Lesson 1.1: What is Accessibility?

According to the Oxford English Dictionary, accessibility is defined as “the quality of being easily reached, entered, or used by people who have a disability.” Accessibility is important in education because it ensures that all faculty and students are able to fully participate in classes and other activities—that is, they can reach and enter the classroom, whether face-to-face or online, and use course materials.

Accessibility in the UNC System

189,890 undergraduate students were enrolled in the UNC System in 2017 (“UNC Fall Enrollment Reports” by UNC General Administration). Data from 2016 showed that 19.4% of undergraduate students in the United States had a disability (“Fast Facts: Students with Disabilities” by Institute of Education Sciences, National Center for Education Statistics), so about 36,838 undergraduate students in the UNC System have a disability.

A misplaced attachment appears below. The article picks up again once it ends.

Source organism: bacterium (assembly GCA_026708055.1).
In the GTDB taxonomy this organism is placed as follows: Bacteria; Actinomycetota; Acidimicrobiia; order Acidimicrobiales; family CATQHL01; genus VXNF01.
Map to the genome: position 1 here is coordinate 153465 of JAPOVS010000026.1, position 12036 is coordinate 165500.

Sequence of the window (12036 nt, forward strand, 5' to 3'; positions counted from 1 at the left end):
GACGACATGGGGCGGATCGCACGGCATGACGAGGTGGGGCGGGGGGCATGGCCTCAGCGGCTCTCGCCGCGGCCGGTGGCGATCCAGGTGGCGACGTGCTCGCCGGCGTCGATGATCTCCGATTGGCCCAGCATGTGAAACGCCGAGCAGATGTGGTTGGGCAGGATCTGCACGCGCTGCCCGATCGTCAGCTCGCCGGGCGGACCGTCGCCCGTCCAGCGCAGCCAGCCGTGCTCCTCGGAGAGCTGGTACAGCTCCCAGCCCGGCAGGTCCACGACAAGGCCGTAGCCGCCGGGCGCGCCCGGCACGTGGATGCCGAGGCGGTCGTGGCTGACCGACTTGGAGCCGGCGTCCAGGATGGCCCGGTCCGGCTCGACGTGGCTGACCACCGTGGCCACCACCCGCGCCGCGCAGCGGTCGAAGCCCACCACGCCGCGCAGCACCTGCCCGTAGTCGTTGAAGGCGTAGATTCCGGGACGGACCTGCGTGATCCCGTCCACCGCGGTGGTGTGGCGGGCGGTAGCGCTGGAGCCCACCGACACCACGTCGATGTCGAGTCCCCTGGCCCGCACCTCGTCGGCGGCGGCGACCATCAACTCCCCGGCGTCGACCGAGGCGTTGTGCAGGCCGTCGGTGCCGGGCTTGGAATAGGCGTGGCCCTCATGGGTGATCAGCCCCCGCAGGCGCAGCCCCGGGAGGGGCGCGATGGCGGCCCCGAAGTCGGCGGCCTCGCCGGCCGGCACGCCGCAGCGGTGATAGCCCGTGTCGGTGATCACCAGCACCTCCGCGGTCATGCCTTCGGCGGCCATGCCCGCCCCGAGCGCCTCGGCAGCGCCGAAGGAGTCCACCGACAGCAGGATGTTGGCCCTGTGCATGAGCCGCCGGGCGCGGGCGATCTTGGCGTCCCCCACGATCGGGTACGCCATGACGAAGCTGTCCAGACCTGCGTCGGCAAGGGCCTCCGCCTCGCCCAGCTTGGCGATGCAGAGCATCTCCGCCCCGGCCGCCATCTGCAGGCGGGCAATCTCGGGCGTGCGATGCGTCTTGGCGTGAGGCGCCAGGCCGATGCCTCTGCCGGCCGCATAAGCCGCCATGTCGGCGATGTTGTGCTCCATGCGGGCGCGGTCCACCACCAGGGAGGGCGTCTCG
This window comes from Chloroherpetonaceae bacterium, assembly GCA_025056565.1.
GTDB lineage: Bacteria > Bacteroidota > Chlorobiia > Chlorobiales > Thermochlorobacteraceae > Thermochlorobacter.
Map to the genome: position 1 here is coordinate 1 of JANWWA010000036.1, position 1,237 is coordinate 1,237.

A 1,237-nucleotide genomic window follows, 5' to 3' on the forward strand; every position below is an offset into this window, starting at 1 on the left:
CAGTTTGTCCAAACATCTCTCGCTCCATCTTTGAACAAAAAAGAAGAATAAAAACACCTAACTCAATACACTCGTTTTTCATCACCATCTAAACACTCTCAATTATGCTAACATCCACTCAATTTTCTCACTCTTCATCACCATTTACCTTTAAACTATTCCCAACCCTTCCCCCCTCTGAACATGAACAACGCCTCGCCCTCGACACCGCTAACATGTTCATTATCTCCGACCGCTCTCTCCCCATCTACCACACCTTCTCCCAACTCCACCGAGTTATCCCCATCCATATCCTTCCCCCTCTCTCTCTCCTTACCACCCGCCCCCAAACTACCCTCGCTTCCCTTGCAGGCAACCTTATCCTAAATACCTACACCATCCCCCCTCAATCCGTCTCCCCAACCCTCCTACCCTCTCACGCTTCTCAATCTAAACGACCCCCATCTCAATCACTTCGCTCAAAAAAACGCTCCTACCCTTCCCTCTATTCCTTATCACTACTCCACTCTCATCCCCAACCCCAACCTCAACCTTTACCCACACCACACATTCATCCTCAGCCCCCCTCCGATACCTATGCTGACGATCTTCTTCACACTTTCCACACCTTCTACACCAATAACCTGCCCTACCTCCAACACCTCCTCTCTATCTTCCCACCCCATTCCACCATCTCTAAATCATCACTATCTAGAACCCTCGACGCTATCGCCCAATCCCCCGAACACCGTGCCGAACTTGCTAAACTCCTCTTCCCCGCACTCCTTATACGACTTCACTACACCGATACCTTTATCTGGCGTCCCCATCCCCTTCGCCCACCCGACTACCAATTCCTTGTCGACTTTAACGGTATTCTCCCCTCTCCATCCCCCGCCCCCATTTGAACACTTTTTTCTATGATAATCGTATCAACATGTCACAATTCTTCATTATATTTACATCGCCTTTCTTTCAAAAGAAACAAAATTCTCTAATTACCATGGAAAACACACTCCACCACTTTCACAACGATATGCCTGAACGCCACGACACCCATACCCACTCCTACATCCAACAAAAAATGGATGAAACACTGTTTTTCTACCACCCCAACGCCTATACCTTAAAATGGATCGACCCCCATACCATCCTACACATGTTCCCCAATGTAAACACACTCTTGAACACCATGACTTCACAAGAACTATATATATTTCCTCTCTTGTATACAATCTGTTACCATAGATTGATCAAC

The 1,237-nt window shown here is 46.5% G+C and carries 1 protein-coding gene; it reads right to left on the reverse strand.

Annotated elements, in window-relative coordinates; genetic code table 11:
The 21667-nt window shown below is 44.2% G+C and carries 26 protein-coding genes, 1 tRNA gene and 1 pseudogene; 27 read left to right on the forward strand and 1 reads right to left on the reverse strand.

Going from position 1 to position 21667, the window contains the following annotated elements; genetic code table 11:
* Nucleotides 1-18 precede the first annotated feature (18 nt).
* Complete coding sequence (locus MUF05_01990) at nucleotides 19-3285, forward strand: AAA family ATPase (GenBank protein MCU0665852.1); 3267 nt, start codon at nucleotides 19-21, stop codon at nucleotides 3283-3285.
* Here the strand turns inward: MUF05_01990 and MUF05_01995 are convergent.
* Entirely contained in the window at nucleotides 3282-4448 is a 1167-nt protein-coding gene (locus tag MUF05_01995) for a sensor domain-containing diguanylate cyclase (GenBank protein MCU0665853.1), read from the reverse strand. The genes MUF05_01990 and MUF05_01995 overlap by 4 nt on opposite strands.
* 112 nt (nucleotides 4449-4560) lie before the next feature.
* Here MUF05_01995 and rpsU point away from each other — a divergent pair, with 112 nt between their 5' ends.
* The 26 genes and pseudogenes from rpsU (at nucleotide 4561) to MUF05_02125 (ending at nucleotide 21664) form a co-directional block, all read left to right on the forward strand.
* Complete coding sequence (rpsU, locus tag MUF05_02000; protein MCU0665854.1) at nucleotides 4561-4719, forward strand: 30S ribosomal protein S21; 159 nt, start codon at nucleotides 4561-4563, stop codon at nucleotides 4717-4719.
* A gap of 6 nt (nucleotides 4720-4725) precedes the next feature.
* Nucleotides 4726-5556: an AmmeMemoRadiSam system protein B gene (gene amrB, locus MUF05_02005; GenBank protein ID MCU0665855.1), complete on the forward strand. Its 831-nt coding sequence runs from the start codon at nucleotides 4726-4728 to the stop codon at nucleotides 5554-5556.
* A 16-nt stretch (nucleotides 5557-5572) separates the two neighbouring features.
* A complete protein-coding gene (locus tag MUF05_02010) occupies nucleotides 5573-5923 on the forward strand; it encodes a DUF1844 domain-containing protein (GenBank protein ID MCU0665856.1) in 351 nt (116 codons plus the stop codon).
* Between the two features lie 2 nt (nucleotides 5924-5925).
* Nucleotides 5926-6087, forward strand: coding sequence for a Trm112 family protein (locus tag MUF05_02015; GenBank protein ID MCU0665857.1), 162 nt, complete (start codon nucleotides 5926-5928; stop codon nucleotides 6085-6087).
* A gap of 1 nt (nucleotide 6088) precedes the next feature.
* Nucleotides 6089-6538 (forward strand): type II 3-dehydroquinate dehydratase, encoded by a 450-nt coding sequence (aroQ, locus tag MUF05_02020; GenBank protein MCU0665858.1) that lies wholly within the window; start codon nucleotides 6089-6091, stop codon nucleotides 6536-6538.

Based on the number of students with disabilities, you can see that a significant portion of the student population is affected if classrooms and instructional materials are not reachable and usable for students with disabilities. Often, faculty and staff at universities unintentionally design classrooms and instructional materials that are inaccessible, or not usable, for students with disabilities.

To help students with disabilities navigate inaccessible spaces, disability resource offices across the UNC System work to provide students with accommodations. Watch the following video to learn the differences between accommodations and accessibility.

Google Doc: Accessibility and Accommodation Video Transcript

Accommodations focus on retrofitting existing materials to the meet the need of an individual student, whereas accessibility focuses on proactively designing materials so that they are easily accessed by everyone.


Additional Resources

To continue, select the Lesson 1.2 button below.